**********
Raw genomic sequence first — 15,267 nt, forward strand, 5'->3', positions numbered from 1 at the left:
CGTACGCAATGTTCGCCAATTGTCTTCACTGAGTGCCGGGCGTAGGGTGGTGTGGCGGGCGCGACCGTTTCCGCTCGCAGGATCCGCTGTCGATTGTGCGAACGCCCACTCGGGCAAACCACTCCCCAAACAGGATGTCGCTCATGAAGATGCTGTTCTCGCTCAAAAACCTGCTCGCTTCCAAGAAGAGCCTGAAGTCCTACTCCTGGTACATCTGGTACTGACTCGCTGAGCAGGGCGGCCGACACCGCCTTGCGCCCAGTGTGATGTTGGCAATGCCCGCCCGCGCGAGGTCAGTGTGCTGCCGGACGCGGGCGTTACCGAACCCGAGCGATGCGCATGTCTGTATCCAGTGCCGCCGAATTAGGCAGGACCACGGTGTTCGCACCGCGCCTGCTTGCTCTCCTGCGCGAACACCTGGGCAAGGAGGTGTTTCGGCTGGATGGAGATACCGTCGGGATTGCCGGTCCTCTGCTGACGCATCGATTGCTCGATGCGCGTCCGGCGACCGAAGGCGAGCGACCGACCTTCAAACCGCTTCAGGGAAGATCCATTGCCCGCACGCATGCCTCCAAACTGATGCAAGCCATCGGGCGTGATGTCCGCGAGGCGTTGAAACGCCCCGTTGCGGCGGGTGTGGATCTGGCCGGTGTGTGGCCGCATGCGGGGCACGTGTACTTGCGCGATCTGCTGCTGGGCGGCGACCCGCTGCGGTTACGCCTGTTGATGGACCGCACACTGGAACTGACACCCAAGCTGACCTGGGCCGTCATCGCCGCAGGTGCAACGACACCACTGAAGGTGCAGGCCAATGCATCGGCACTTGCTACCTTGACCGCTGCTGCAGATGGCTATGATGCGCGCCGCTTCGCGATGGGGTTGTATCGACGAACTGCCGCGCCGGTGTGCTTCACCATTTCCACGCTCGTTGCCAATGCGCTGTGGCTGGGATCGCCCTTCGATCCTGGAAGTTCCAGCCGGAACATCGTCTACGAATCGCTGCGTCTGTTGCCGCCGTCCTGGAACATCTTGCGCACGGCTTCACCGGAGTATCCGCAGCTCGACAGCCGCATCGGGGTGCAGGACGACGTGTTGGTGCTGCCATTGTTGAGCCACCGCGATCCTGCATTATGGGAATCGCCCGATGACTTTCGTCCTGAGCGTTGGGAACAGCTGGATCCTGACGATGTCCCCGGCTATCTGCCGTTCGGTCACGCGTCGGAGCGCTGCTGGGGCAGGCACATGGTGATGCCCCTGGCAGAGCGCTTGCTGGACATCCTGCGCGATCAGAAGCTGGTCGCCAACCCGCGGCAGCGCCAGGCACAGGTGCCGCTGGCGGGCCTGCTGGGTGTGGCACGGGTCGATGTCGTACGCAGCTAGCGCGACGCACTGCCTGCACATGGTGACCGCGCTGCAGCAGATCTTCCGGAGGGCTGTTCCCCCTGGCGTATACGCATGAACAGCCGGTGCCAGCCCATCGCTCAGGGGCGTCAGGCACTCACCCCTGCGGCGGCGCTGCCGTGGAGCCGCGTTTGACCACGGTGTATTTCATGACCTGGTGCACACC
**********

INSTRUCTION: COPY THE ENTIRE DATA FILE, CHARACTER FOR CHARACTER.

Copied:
Raw genomic sequence first — 15,267 nt, forward strand, 5'->3', positions numbered from 1 at the left:
CGTACGCAATGTTCGCCAATTGTCTTCACTGAGTGCCGGGCGTAGGGTGGTGTGGCGGGCGCGACCGTTTCCGCTCGCAGGATCCGCTGTCGATTGTGCGAACGCCCACTCGGGCAAACCACTCCCCAAACAGGATGTCGCTCATGAAGATGCTGTTCTCGCTCAAAAACCTGCTCGCTTCCAAGAAGAGCCTGAAGTCCTACTCCTGGTACATCTGGTACTGACTCGCTGAGCAGGGCGGCCGACACCGCCTTGCGCCCAGTGTGATGTTGGCAATGCCCGCCCGCGCGAGGTCAGTGTGCTGCCGGACGCGGGCGTTACCGAACCCGAGCGATGCGCATGTCTGTATCCAGTGCCGCCGAATTAGGCAGGACCACGGTGTTCGCACCGCGCCTGCTTGCTCTCCTGCGCGAACACCTGGGCAAGGAGGTGTTTCGGCTGGATGGAGATACCGTCGGGATTGCCGGTCCTCTGCTGACGCATCGATTGCTCGATGCGCGTCCGGCGACCGAAGGCGAGCGACCGACCTTCAAACCGCTTCAGGGAAGATCCATTGCCCGCACGCATGCCTCCAAACTGATGCAAGCCATCGGGCGTGATGTCCGCGAGGCGTTGAAACGCCCCGTTGCGGCGGGTGTGGATCTGGCCGGTGTGTGGCCGCATGCGGGGCACGTGTACTTGCGCGATCTGCTGCTGGGCGGCGACCCGCTGCGGTTACGCCTGTTGATGGACCGCACACTGGAACTGACACCCAAGCTGACCTGGGCCGTCATCGCCGCAGGTGCAACGACACCACTGAAGGTGCAGGCCAATGCATCGGCACTTGCTACCTTGACCGCTGCTGCAGATGGCTATGATGCGCGCCGCTTCGCGATGGGGTTGTATCGACGAACTGCCGCGCCGGTGTGCTTCACCATTTCCACGCTCGTTGCCAATGCGCTGTGGCTGGGATCGCCCTTCGATCCTGGAAGTTCCAGCCGGAACATCGTCTACGAATCGCTGCGTCTGTTGCCGCCGTCCTGGAACATCTTGCGCACGGCTTCACCGGAGTATCCGCAGCTCGACAGCCGCATCGGGGTGCAGGACGACGTGTTGGTGCTGCCATTGTTGAGCCACCGCGATCCTGCATTATGGGAATCGCCCGATGACTTTCGTCCTGAGCGTTGGGAACAGCTGGATCCTGACGATGTCCCCGGCTATCTGCCGTTCGGTCACGCGTCGGAGCGCTGCTGGGGCAGGCACATGGTGATGCCCCTGGCAGAGCGCTTGCTGGACATCCTGCGCGATCAGAAGCTGGTCGCCAACCCGCGGCAGCGCCAGGCACAGGTGCCGCTGGCGGGCCTGCTGGGTGTGGCACGGGTCGATGTCGTACGCAGCTAGCGCGACGCACTGCCTGCACATGGTGACCGCGCTGCAGCAGATCTTCCGGAGGGCTGTTCCCCCTGGCGTATACGCATGAACAGCCGGTGCCAGCCCATCGCTCAGGGGCGTCAGGCACTCACCCCTGCGGCGGCGCTGCCGTGGAGCCGCGTTTGACCACGGTGTATTTCATGACCTGGTGCACACC